June 17, 2008
Chemists Find Molecules Switch Shapes Slowly
By Castelvecchi, Davide
Findings may challenge theory explaining vibrations Chemists can now watch the structures of molecules as they change shape, much like shooting multiple frames of a galloping horse. The new view reveals that when certain molecules switch between different conformations, they do so less often than expected - a finding that could require chemists to revise their theories and that could lead to a better understanding of processes such as how proteins fold.
Brooks Pate of the University of Virginia in Charlottesville brought the time-honored chemistry tool called rotational spectroscopy into the digital era. His team can now collect data about molecules 100 to 10,000 times faster than was previously possible, essentially combining multiple frames in one shot. "It used to be that it would take three to four months" to take a similar amount of data, Pate says. "Now you can do it in one day."
"It's a very sleek little design," comments John Pearson of NASA's Jet Propulsion Laboratory in Pasadena, Calif.
Using the new technique, Pate's team looked at a small organic molecule in which a carbon atom sticks out like an arm, attached to another carbon atom. Vibrations of the molecule can make the arm randomly switch between two different stable positions. The researchers found that the molecules wiggle their carbon arms about 10 billion times a second -one-sixteenth as fast as the chemists had predicted based on prevailing theory. The team's results appear in the May 16 Science.
The team repeated the experiment with about 10 other types of relatively small molecules, Pate says. All results disagreed with the prevailing theory of how vibrations move across a molecule and lead it to change shape or break up into pieces.
Terry Miller of Ohio State University in Columbus says that the calculation methods commonly used to get such theoretical predictions may need some amendment, although the basic tenets of the theory may in the end survive unscathed. Miller authored an accompanying commentary on the work in the same issue of Science.
"There's clearly more going on with these molecules than we understand," adds Pearson. A more precise theory would shed light on complex phenomena that involve molecules changing shape. For example, as a protein folds, it changes shape as bonded atoms pivot around one another.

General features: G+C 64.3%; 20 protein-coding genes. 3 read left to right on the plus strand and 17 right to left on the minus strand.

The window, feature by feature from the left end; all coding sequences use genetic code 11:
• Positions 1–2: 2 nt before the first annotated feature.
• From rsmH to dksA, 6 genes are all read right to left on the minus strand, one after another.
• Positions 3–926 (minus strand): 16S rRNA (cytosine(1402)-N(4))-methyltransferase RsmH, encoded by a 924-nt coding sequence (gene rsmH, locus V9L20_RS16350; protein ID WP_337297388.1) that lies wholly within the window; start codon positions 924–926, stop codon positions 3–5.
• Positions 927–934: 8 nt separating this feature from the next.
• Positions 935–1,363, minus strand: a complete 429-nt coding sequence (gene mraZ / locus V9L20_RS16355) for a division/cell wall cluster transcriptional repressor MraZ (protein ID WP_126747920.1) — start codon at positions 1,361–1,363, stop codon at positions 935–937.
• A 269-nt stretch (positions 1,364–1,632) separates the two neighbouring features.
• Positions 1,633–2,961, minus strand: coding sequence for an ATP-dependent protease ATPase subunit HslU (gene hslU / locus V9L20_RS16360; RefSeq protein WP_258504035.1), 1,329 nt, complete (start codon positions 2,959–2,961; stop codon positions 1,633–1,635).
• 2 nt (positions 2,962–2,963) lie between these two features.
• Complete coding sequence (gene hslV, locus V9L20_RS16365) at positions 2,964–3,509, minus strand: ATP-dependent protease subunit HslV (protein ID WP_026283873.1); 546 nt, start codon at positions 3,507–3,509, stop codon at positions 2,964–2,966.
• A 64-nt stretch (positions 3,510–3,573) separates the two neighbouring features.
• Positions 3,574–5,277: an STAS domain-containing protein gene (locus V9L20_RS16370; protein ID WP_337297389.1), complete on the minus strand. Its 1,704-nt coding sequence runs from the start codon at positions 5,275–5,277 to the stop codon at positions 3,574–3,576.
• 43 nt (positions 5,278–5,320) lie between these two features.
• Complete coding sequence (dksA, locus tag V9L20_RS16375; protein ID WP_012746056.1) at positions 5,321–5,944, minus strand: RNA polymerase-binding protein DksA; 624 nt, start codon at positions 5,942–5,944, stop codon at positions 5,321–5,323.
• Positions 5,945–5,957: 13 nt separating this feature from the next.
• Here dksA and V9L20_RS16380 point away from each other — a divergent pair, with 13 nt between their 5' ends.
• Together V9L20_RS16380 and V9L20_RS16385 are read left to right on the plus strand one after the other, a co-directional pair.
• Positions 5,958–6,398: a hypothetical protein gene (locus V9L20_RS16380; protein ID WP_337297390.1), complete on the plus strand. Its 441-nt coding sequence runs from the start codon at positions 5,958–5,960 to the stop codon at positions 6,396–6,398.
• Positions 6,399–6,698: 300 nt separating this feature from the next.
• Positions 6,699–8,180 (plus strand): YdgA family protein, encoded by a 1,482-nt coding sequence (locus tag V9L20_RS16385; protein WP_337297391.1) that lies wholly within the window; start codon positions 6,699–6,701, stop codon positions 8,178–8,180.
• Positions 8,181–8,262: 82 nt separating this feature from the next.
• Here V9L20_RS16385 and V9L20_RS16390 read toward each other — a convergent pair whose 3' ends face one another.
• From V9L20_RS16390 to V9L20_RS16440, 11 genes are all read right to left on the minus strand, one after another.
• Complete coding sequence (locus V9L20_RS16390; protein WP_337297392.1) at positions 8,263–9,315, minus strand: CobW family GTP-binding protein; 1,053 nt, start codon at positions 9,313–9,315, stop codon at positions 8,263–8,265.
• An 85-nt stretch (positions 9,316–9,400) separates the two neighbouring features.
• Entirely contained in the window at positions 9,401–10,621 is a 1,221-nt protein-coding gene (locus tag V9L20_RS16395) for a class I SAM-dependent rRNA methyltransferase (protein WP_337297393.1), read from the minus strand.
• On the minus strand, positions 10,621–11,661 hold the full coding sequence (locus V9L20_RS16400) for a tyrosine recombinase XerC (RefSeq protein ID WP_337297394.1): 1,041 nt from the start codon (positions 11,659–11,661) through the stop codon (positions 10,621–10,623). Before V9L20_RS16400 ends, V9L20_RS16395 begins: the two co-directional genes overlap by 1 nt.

The new method could also shed light on phenomena that involve molecules both changing shape and reacting chemically - such as, Pearson says, the firing of gunpowder.
The approach makes possible quick, accurate chemical analyses, such as of harmful chemicals used in a non-conventional attack, Pate says. The closer view of molecules could also help astrophysicists discover new molecules in the interstellar medium by matching these molecule's radio-emission signatures with those seen in the lab.
The experiments were made possible by recent advances in digital electronics, Pate says. "You just could not imagine doing this 10 years ago."
In rotational spectroscopy, a beam of molecules is exposed to microwave radiation. If the molecules are "polar" - meaning they have an uneven distribution of electrical charge - the microwaves' electric fields will apply a torque to them, making them rotate slower or faster. As the molecules' spinning rates change, the molecules give off radiation at frequencies characteristic of the molecules' structure. In particular, a molecule that has an arm sticking out will tend to rotate at a slower pace (and to send out lower-frequency radiation) than one with a "retracted" arm. "It's the ice-skater phenomenon," Pate says.
In the past, researchers had to look at the molecules' radiation one frequency at a time, essentially by turning a radio dial. "It was like tuning your receiver," Pate says. Instead, Pate's team used a digital device that picks up all frequencies from all molecules at once.
The team then looked at molecules as they change shape - a process during which the molecules go through many intermediate steps, emitting radiation at a particular frequency for each step.
A further refinement, Pate says, could enable researchers to track other types of chemical reactions as they happen, such as a molecule breaking up. For example, scientists could zap a molecule with a laser and time how quickly a bond's length changes before it breaks.
Chemists can now watch as molecules such as cyclopropane carboxaldehyde (shown here) switch back and forth between two configurations.